Methicillin-resistant Staphylococcus Aureus (MRSA) is a type of bacteria that is resistant to certain antibiotics. These antibiotics include methicillin and other more common antibiotics such as oxacillin, penicillin and amoxicillin. Staph infections, including MRSA, occur most frequently among persons in hospitals and healthcare facilities (such as nursing homes and dialysis centers) who have weakened immune systems.

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Electron micrograph of MRSA Methicillin-resistant Staphylococcus aureu ...
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Although MRSA cannot be effectively treated with antibiotics such as methicillin, nafcillin, cephalosporin or penicillin, it can usually be treated with an antibiotic called vancomycin. Recently, however, a few strains of Staphylococcus aureus have even developed some degree of resistance to vancomycin. The vancomycin-resistant strains may be more difficult to treat. Newer antibiotics are being developed to address this problem.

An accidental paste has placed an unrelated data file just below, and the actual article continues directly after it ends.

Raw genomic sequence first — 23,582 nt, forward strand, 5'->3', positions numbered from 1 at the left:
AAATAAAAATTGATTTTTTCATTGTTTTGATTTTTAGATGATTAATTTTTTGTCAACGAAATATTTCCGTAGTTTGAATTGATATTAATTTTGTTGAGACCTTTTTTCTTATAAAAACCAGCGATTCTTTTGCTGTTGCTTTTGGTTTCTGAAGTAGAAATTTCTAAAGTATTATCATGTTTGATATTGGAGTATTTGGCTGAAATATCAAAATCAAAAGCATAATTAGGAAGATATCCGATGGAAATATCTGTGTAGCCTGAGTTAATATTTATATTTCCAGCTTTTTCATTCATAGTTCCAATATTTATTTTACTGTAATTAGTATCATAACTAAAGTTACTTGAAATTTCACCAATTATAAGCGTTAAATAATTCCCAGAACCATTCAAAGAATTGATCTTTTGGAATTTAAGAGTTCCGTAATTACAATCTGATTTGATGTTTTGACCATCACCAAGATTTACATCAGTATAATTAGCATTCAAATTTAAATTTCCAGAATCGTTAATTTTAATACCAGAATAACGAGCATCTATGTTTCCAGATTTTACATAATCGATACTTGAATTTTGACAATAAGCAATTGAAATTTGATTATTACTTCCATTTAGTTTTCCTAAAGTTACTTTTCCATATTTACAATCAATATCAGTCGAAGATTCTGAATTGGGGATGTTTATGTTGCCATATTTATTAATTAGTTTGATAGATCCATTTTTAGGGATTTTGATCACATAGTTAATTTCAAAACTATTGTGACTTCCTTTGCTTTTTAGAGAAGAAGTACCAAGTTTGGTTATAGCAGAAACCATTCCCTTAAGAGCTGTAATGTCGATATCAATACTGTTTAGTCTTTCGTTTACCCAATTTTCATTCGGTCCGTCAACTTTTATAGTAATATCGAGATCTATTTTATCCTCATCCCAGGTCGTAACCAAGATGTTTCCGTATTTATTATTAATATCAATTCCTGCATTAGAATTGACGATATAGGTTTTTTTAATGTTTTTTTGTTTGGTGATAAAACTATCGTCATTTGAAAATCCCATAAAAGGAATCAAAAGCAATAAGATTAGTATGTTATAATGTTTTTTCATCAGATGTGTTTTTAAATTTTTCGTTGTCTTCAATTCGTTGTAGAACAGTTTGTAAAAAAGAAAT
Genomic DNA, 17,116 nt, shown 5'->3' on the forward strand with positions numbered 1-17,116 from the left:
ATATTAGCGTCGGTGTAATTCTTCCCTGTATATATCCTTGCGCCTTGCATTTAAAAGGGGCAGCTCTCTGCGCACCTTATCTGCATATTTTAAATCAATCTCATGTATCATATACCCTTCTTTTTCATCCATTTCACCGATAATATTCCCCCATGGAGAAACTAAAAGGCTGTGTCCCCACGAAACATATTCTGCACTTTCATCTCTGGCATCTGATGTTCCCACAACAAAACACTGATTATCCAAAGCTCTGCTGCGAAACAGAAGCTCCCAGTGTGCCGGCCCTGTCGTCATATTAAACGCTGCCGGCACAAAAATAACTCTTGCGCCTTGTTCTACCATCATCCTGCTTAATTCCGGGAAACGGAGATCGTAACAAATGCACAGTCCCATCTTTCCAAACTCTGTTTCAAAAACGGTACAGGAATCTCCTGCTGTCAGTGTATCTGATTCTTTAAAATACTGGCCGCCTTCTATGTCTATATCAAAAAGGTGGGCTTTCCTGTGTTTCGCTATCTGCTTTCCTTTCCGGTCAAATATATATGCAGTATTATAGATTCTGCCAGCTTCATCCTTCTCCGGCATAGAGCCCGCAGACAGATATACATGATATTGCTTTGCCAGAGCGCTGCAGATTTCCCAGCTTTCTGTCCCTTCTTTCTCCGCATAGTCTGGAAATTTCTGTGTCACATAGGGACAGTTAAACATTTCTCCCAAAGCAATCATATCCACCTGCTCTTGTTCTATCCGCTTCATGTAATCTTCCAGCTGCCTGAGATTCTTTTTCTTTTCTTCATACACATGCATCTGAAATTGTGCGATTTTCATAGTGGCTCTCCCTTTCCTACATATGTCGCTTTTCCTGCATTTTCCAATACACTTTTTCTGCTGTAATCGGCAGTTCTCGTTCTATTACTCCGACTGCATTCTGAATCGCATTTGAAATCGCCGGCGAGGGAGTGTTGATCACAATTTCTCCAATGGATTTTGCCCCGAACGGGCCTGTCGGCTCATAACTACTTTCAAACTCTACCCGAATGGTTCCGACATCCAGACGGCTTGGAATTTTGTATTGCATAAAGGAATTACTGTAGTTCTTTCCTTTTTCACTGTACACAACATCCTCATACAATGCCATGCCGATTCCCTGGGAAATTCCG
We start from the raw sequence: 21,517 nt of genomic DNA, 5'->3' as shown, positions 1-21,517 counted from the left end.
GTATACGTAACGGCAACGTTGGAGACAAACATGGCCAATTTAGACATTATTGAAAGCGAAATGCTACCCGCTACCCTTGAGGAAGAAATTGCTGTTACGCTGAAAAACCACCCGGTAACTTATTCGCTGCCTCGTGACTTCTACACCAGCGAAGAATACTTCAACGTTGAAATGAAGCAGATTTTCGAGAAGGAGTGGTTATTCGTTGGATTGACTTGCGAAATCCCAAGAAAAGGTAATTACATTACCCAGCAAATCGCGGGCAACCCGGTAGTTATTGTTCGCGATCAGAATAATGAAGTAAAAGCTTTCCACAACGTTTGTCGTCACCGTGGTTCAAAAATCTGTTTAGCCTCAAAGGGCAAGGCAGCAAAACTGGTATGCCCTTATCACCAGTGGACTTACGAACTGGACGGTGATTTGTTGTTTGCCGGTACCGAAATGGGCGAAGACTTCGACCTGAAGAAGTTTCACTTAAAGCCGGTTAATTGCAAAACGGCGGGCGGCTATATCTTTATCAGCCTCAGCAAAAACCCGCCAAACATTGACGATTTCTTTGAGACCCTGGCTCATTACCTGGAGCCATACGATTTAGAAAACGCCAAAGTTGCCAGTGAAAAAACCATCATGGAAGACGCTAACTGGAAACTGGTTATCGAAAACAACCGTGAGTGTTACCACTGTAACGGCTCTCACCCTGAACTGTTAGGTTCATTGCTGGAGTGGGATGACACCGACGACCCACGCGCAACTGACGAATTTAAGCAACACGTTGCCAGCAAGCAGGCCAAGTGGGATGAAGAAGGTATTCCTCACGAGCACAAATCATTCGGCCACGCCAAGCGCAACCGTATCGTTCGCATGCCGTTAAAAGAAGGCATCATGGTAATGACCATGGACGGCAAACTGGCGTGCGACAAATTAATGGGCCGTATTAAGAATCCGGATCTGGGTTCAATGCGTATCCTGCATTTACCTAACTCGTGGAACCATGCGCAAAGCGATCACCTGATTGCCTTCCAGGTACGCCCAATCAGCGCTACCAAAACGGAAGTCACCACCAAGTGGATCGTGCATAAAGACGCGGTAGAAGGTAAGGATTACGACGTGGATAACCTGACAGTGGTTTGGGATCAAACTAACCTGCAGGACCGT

The eradication of MRSA carriage in-patients and staff can prove difficult for a number of reasons. This is due in part to the emergence of resistance to mupirocin, a topical agent used in the attempted eradication of MRSA carriage. Other agents such as chlorhexidine have proved problernatic, due to the patients'' intolerance of them. Often the perception of being decontaminated can also lead to patients'' non-compliance with topical treatments.

Alternative approaches are thus required. Tea tree oil has been suggested as a possible topical agent with broad-spectrum antibacterial properties

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